Before I ever considered telling a journal about my innermost thoughts and feelings, I was using composition books for a separate type of writing: fiction. Continue reading
Five in the morning is in that span of time I typically think of as “oh fuck no it’s early,” yet this morning, against all odds, I started stirring around 5:10. Rachel had a flight to catch, and was going to be waking up and getting out of bed in five minutes, but for those five minutes, I was awake by myself, in the stillness of the morning.
I love summer mornings. Summer nights are hot and muggy, leading you to throw windows open and blankets off, but at five in the morning, the air breezing through your window is refreshingly brisk. The oppressive heat pauses, and the whole world takes a breath. Though the window’s open, there’s hardly any sound of traffic or human activity, just the songs of waking birds far in the distance.
[Spencer’s note: No, I’m totally not posting in Fall 2014 a post that should have been made in Spring 2013. Of course not! Why would you think that?]
Like I mentioned in the last one of these, I write an opinion column in my school’s newspaper, The Pioneer, called “Sexcetera.” It’s a column on relationships, sex, and sexuality, from a perspective I’m trying to keep sex-positive, feminist, and inclusive. I’ve been doing it all year, but save for the last compendium, I haven’t really mentioned it here on the blog.
Here’s a directory of the things I wrote in my last semester of college (and the last semester of Sexcetera).
I turned in my senior thesis on Wednesday this week. All that’s left is an oral defense, in early May, and then I can actually graduate, hopefully with a Bachelor of Arts in Sociology with honors, Summa Cum Laude. That’s the plan.
For fun(?), I thought I’d share some of the numbers related to the thesis process:
- Final page length: 103
- Word count: 20,758
- Minutes spent editing (according to Word): 6,284
- References: 56
- Completed surveys: 447
- Campuses surveyed: 2
- Days until thesis was due when I began collecting data: 8
- Days until thesis was due when I began analyzing data: 2
- Statistical analyses in final thesis: 5
- Hours spent learning statistical analysis before April 8: 0
- Time went to bed on night before due date: 4am
- Hours spent fighting with Microsoft Word to make thesis print correctly: 3
- Turned thesis in at: 3:30pm, April 10th, 2013
- Volume of beer consumed after turning in thesis: [redacted]
It feels good to have a life back.
I write an opinion column in my school’s newspaper, The Pioneer, called “Sexcetera.” It’s a column on relationships, sex, and sexuality, from a perspective I’m trying to keep sex-positive, feminist, and inclusive. I’ve been doing it for months, but (perhaps unsurprisingly, given my tendency to get busy and neglect the blog), I haven’t mentioned it at all here.
Since it would be silly to post each individual column now, I figured I’d post a general directory of what I’ve written this semester.
Here’s my problem with my study abroad program.
In the next week and a half, I have to:
- translate interview questions in to Japanese
- interview five Japanese people (in Japanese)
- prepare a 25-minute presentation based on that data (in Japanese)
- take a Japanese test
- listen to and critique my performance on my most recent 20-minute Japanese oral exam
- write a 600-character composition (in Japanese)
- finish writing a 4-minute script for a film (in Japanese)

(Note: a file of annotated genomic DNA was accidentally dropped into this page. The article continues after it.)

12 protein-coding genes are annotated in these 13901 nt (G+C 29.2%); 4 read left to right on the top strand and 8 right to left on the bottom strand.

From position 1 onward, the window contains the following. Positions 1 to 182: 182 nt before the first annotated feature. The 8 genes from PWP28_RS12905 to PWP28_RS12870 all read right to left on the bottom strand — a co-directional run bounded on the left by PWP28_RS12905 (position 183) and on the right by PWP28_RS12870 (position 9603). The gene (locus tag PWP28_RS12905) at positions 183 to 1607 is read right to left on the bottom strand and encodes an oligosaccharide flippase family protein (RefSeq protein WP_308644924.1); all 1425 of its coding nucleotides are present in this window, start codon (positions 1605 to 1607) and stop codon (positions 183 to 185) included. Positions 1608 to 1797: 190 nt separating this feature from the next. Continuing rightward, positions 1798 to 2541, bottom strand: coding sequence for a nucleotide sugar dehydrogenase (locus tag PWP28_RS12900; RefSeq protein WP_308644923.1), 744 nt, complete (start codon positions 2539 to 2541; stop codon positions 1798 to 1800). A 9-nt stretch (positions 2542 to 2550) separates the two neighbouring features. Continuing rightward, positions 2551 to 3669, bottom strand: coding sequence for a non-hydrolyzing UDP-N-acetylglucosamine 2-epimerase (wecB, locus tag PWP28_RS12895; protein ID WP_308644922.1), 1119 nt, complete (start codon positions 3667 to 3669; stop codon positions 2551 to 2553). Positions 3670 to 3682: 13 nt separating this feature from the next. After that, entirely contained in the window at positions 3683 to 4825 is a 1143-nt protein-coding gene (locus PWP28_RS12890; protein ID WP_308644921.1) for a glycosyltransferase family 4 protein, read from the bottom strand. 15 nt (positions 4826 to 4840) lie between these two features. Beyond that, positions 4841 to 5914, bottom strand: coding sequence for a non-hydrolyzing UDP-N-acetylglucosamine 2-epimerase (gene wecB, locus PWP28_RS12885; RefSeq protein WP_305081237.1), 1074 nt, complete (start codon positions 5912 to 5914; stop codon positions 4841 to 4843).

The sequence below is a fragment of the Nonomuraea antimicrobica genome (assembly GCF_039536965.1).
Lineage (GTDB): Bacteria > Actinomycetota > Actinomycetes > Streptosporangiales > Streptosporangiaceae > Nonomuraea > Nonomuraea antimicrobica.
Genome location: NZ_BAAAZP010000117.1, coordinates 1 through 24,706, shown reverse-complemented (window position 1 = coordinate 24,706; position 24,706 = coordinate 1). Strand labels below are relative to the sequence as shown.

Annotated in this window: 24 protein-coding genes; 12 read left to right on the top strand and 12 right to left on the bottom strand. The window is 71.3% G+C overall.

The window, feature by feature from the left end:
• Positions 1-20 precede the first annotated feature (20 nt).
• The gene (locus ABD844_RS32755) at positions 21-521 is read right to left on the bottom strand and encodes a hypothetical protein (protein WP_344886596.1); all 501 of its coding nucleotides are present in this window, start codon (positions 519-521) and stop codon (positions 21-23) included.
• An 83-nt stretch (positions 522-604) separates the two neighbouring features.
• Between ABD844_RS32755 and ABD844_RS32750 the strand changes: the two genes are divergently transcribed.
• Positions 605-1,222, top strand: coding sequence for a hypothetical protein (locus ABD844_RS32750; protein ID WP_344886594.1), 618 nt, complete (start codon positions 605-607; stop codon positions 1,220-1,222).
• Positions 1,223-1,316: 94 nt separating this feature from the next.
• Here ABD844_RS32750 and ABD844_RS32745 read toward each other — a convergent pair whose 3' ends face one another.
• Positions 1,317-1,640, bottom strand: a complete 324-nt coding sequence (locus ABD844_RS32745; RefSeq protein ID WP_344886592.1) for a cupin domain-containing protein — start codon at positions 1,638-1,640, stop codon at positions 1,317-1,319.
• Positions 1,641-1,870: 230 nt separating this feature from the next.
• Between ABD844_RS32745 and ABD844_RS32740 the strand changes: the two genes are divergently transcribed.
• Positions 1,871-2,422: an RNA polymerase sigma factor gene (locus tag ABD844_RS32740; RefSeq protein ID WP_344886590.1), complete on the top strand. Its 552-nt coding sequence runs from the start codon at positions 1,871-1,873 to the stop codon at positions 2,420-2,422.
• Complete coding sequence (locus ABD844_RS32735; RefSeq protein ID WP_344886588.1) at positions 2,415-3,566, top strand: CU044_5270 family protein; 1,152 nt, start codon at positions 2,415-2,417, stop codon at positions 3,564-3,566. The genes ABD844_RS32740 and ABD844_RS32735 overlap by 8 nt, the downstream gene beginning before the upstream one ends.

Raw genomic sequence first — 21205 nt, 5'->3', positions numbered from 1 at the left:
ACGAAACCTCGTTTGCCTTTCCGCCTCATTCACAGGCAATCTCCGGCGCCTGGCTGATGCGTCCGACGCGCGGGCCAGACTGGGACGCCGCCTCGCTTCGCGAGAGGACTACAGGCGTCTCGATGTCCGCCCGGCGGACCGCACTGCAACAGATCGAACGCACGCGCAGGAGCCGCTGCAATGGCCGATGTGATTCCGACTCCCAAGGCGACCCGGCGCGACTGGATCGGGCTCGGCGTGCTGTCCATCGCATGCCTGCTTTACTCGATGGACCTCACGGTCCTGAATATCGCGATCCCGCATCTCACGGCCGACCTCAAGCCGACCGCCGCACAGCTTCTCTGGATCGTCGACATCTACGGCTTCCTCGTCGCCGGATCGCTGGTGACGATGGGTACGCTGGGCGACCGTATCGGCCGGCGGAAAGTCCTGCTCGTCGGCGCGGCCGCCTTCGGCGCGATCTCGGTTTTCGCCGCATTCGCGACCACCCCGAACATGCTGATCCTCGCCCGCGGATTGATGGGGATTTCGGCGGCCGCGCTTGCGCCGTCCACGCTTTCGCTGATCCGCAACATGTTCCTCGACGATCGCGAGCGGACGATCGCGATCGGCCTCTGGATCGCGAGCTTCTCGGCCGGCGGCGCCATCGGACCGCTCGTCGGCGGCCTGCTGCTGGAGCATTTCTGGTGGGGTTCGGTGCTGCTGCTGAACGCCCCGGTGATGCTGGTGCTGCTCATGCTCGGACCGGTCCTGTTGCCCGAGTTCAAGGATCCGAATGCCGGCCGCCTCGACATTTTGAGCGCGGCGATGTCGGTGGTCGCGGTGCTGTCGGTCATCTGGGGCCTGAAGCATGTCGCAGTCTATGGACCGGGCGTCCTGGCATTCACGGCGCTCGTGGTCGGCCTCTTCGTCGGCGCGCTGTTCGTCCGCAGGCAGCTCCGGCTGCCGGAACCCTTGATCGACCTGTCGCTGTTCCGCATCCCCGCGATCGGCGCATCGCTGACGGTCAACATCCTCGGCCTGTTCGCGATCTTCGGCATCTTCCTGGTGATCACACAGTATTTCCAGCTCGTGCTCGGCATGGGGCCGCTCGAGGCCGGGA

- work with classmates to create the aforementioned film from my and others’ scripts
- read approximately 200 pages of articles regarding minorities and immigrants in Japan
- read a Japanese article for my reading comprehension class
This does not include any daily incidental homework that may be assigned in clas–this is just the stuff that I can see coming. And indeed, I’ve seen most of this coming from a mile away.
But I’ve been so swamped with the daily incidental stuff that I’ve been unable to make any headway on these long-standing projects. To illustrate this, in the last week and a half, I had to:
- read 20 pages of a comic (in Japanese)
- prepare a vocabulary list/task sheet for those pages (in Japanese)
- do a Japanese listening practice assignment
- read roughly 100 pages of articles regarding minorities and immigrants in Japan
- take two Japanese vocabulary quizzes
- take two kanji quizzes
- translate a dozen complicated sentences into Japanese in preparation for a test
- interview my host family about jobs and employment
- select (and clean up) pictures to showcase in my photography class
- write an article in Japanese about my experience with お正月 (oshougatsu– the Japanese New Year)
- read a Japanese story for my reading comprehension class
- write a 5-page midterm essay for Minorities and Immigrants in Japan
And that list’s probably not exhaustive. That’s mostly the daily incidental stuff that just came up. The longer-term projects, such as the midterm essay and the article on お正月 were pushed back to far later than one might consider prudent–not from laziness, but from sheer lack of time.
There is so much daily busy work simply required by my classes that I can not touch the long-term projects. I see them coming. I want to get them out of the way. But thanks to all of the stuff I have to do for class just to stay on top of the daily requirements, I cannot get a head start on them.
There are corners I can cut. I can come to Minorities and Immigrants having not read the articles (which I’m doing lately), and I can cut my sleep schedule short (which I’m doing, drastically). But skipping articles means that I don’t get as much as possible out of my Minorities class, which will bite me in a few more weeks when I have to write a final. Cutting my sleep–I’m already getting only about 5-6 hours each night anyway–means that I doze off in class (bad) or when trying to work, so I either get less out of class or my working efficiency drops. Beyond those two, I have a hard time seeing anything I can do (save for not writing blog posts, but this venting is preventing me from just completely breaking down into a nervous wreck, so I believe I can justify it on grounds of preserving my health).